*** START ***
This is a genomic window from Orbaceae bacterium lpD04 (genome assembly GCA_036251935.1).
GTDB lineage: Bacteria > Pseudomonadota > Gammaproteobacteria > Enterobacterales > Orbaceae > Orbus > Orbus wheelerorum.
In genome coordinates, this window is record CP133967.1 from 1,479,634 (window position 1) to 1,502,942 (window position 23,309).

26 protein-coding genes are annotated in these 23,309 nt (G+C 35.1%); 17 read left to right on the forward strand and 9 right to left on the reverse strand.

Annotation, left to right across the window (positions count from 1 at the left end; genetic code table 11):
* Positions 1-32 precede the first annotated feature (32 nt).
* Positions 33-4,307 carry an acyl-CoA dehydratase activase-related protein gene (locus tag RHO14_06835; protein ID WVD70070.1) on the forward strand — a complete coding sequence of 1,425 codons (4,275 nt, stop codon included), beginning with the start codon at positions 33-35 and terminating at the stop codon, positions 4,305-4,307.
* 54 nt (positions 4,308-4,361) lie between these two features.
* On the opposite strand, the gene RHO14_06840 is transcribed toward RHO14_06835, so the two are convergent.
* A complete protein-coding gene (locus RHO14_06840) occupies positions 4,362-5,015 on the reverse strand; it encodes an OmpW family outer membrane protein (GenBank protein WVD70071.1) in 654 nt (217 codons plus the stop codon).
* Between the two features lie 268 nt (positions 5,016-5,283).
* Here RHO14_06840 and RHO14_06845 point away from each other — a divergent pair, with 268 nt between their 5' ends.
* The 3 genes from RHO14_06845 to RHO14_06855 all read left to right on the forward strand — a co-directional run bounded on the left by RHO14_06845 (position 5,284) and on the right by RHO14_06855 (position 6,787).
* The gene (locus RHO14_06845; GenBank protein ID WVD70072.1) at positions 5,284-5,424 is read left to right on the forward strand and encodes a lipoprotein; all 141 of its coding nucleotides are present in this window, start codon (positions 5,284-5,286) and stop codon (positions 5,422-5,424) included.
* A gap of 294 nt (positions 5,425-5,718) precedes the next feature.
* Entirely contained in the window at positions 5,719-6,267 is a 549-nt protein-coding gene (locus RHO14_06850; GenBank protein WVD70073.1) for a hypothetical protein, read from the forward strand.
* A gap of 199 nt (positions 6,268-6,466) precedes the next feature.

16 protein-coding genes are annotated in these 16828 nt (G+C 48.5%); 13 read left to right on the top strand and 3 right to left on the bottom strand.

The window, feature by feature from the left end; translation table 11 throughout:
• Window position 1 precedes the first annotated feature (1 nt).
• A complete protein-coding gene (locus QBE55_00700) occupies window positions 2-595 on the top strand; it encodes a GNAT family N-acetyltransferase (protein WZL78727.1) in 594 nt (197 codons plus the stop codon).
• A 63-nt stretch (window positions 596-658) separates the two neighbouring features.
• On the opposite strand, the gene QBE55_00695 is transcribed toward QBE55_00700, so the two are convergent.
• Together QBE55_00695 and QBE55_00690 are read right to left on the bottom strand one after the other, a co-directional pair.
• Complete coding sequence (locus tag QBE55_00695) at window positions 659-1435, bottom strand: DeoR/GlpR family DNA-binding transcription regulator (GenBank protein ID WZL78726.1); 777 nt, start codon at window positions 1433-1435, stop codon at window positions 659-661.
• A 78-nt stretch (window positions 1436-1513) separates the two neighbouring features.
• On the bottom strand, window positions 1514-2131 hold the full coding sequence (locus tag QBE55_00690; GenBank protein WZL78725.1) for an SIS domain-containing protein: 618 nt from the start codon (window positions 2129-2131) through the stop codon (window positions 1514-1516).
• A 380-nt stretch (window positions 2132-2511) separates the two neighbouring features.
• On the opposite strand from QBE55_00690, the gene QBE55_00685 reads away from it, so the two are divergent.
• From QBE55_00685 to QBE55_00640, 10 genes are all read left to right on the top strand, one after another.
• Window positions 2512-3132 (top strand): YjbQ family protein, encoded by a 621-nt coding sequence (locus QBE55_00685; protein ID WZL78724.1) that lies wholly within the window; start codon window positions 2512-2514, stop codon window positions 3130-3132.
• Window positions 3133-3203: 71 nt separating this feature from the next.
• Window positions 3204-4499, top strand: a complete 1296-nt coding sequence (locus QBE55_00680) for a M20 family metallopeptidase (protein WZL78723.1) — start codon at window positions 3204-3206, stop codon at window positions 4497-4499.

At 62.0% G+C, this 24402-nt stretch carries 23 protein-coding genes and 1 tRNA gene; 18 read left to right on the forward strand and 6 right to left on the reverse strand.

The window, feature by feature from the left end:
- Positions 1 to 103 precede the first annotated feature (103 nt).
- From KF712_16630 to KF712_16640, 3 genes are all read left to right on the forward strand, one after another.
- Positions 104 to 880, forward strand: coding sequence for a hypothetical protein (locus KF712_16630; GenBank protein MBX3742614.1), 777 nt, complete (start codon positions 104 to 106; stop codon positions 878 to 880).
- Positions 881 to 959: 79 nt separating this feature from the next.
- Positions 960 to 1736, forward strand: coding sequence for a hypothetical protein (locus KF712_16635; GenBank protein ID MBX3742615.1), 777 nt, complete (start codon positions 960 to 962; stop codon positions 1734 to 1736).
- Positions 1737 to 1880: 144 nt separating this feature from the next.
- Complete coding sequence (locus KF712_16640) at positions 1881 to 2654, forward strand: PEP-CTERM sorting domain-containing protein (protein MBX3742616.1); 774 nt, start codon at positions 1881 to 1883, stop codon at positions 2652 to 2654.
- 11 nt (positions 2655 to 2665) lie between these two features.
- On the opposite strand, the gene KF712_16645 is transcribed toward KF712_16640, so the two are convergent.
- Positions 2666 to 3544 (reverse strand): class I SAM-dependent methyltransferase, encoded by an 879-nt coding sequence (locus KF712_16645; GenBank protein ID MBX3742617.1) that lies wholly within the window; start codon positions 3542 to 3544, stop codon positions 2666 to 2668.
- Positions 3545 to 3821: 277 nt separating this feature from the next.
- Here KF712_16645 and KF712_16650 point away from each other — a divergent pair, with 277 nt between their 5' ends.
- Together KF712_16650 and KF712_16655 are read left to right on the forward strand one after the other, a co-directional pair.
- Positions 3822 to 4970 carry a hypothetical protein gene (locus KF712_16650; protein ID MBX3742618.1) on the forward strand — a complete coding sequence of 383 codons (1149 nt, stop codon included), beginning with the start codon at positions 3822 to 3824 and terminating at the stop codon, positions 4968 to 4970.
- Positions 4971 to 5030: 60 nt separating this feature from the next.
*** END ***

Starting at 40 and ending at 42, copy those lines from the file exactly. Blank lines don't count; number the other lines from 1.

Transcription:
- Positions 960 to 1736, forward strand: coding sequence for a hypothetical protein (locus KF712_16635; GenBank protein ID MBX3742615.1), 777 nt, complete (start codon positions 960 to 962; stop codon positions 1734 to 1736).
- Positions 1737 to 1880: 144 nt separating this feature from the next.
- Complete coding sequence (locus KF712_16640) at positions 1881 to 2654, forward strand: PEP-CTERM sorting domain-containing protein (protein MBX3742616.1); 774 nt, start codon at positions 1881 to 1883, stop codon at positions 2652 to 2654.